This is the week that California’s progressive values will be put to the test. Are these values genuine? Or do they exclude the state’s most vulnerable workers because legislators typically eager to support labor causes will deny laborers who are poor and of Mexican origin?
That’s where we are in California. It’s 2016, and we’re still arguing about granting the basic right of overtime pay for agricultural workers who labor beyond an eight-hour workday.
A watered-down version of the bill, AB 1066, loaded with concessions, barely squeezed through the state Senate on Monday and is headed to a critical vote Thursday in the Assembly. That’s the same body that shot down the original bill in May.
The bill, by Assemblywoman Lorena Gonzalez, a San Diego Democrat, would extend to farmworkers the same overtime rights as every other hourly wage group in California. That means getting paid time and a half for every hour they work over eight in a day or 40 in a week. Working more than 12 hours a day would mean double pay.
So Thursday is a judgment day of sorts in California. How progressive are we really? How much longer will the bluest of states perpetuate an injustice rooted in a shameful past?
Congress passed the Fair Labor Standards Act in 1938, which established wage protections across the nation. Farmworkers were exempted from some of those basic rights as a nod to legislators from the Jim Crow South who balked at raising the living standards of a then-largely African American farm labor workforce.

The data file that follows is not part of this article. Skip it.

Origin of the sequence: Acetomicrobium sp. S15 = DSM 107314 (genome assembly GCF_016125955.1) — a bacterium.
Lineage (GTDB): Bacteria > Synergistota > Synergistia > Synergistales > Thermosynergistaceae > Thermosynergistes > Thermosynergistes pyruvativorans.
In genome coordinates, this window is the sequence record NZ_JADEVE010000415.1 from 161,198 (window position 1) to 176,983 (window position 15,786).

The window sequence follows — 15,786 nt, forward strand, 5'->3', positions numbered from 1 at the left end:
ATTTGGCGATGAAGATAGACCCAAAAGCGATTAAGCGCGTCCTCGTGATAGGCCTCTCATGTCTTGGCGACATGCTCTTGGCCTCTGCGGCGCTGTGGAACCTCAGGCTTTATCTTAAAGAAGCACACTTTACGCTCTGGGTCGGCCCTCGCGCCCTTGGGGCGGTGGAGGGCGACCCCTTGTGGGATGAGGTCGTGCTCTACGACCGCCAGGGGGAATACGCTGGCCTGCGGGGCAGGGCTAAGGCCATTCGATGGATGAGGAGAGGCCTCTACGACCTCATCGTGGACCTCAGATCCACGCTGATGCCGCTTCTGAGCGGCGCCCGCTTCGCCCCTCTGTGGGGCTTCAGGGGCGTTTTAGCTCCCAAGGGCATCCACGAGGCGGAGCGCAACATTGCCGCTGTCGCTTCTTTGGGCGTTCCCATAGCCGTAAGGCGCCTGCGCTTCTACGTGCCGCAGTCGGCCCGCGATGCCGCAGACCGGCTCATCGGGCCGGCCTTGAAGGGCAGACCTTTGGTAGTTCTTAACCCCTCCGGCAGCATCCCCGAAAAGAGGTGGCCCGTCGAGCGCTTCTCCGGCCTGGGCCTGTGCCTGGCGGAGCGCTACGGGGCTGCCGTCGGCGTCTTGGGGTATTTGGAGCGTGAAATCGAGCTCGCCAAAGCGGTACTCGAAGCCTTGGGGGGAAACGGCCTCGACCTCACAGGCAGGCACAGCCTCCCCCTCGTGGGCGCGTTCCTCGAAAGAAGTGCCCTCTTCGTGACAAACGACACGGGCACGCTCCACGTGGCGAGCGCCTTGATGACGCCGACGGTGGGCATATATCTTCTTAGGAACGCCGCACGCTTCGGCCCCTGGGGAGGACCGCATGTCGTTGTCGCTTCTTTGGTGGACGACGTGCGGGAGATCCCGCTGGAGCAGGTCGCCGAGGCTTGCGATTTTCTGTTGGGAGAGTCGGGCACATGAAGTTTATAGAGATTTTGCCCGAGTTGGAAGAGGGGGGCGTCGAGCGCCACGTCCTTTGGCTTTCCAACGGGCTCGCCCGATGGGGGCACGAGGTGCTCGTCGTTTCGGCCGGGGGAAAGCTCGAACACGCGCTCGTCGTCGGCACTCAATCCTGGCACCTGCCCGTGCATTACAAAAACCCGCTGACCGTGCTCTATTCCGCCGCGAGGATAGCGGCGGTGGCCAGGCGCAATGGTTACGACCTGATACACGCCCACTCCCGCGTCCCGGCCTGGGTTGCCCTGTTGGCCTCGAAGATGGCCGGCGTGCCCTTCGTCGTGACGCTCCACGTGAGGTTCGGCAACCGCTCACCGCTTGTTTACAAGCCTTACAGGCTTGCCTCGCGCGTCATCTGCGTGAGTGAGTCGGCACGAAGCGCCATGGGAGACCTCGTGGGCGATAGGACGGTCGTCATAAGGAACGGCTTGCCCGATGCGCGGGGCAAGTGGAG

Forty years ago, California mandated that farm laborers receive overtime pay if they work more than 10 hours in a day or more than 60 hours in a week. But all these years later, a farmworker population that has been largely of Mexican origin for generations is still exempted from getting overtime pay after an eight-hour workday.
How is this possible? Aren’t farmworkers among the lowest paid laborers in the state? Aren’t they more susceptible to heat stress and pesticide-related illnesses than other occupational groups? Don’t they struggle to access adequate health care?
Yes, yes and yes, according to studies by the California Endowment and the U.S. Public Health Service.
So why are we still debating this issue? Why is an overtime exemption that was a concession to Jim Crow racism still on the books in California?
It begins with a powerful agricultural industry that is virtually recession-proof yet claims that meeting basic overtime standards for its workers will bring the industry to its knees.
“Will this be the straw to break the back of California’s economy?” state Sen. Jeff Stone, a Republican from Temecula, asked Monday in arguing against the bill.
Mind you, this is an industry that has proved stronger than California’s debilitating drought. Farmers generated $56.2 billion in gross revenue in 2014, according to the latest federal data. That was an increase over the $54.3 billion they generated in 2013. Their net income fell 10 percent, because of higher water costs and other issues – but was still the second highest in California history. And farm employment jumped by 7 percent last year.